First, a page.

Polluted water kills more people per year than war and other types of violence combined. Efforts to address this issue are key, and one individual with local ties is playing a big role in one such endeavor.
Bradford native Nicole Richards is the chief executive officer (CEO) of Allonnia, a company working on the creation of microbes to eliminate pollutants in wastewater and in soil.
Richards credits her career path to her roots in Bradford and the values her parents instilled.
“I was fortunate to have amazing parents that were both educators in the Bradford school system who enforced the importance of education, hard work and the excitement of traveling the world. My teachers at Bradford Central Christian always pushed me to want to succeed in school and provided a great foundation,” Richards said. “I chose Chemical Engineering at Villanova University and was excited by the chance to bring application to the sciences. Since then, I have always been fascinated by manufacturing processes whether it be in Mining, Paper, Aerospace or Water Purification.
“I have pursued a career, similar to my upbringing, to continuously learn new skills, challenge myself and find ways to bring whatever skills and talents I may have to help make improvements.”
Richards was featured in an October 2020 article in Forbes magazine.
The article discussed Allonnia’s launch, with $40 million in funding from the Ferment Consortium.
“The Ferment Consortium are financial investors comprised of Cascade, Viking and General Atlantic. They have a passion for investing in areas where they align with the vision and purpose and saw the potential for Allonnia before the company was even officially formed,” Richards explained via email.
The company’s goals include the creation of microbes that can break down man-made pollutants and also bind metals and other valuable materials found in waste streams.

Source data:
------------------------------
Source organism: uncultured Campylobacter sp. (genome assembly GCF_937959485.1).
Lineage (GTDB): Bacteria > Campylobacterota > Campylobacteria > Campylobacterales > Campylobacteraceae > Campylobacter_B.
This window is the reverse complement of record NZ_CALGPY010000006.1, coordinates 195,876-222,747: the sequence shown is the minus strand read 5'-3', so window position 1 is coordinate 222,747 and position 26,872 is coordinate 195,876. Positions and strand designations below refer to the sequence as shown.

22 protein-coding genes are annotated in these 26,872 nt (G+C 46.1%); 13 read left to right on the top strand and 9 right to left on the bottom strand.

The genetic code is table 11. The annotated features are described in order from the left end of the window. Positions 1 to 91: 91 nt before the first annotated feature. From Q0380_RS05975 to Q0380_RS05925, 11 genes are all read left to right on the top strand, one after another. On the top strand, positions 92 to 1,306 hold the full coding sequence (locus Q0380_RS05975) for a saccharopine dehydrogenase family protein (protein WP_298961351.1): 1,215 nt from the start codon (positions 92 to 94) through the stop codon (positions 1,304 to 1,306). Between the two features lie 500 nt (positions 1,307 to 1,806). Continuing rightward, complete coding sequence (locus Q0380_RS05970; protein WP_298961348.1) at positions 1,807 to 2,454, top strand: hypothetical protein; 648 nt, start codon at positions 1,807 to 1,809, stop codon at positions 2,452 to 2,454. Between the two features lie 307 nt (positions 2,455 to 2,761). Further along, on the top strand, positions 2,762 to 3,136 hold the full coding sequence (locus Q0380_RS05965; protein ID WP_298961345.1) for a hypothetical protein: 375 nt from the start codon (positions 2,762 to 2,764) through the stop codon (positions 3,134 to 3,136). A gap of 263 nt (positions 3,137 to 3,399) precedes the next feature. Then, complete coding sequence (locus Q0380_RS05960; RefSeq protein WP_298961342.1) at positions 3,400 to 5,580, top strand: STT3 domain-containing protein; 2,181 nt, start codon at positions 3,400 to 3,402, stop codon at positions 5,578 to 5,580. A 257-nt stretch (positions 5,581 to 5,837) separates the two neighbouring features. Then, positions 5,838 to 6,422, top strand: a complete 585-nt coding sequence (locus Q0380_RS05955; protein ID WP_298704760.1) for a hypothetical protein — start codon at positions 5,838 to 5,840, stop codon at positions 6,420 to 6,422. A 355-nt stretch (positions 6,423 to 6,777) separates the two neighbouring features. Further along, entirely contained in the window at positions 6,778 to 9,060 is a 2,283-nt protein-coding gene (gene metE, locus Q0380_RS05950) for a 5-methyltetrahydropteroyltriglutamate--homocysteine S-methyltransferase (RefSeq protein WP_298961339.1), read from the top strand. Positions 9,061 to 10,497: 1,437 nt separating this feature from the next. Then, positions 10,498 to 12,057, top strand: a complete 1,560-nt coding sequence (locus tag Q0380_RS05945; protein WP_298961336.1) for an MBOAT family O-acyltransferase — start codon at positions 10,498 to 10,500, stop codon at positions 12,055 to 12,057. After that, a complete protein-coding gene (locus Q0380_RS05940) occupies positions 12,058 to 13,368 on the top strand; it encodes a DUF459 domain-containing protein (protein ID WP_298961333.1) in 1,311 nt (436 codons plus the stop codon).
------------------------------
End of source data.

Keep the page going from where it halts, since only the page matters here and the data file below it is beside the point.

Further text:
Previously, Richards worked for Dupont. Her move to Allonnia was based on the unique future it presented.
“Allonnia offered a once in a lifetime opportunity to progress technology using biology beyond the limits that exist in other chemical or mechanical processes,” Richards explained. “Leveraging the power of Ginkgo Bioworks synthetic biology platform, strategic partners (Battelle and Evok) and generous Series A funding of $60M, is an incredible combination that can lead to developments in bioremediation beyond those that exist today.”
Richards received her Bachelor of Chemical Engineering degree from Villanova University and an MBA from the State University of New York. Since then, her career has covered many miles and even sent her abroad.
“I have followed where the jobs have taken me geographically living in PA, VA, WI, NJ, Singapore (for a short assignment) and now MA,” she said.
Richards is married and has three children: Parker (20) attending Northeastern University, Addison (18) at Virginia Tech and Quinn (14) attending Our Lady of Mount Carmel Middle School.
The new position has meant some adjustment for Richards and her family, but it has been well-received.
“We are splitting our time between NJ and Boston with my new role and loving every minute,” Richards said.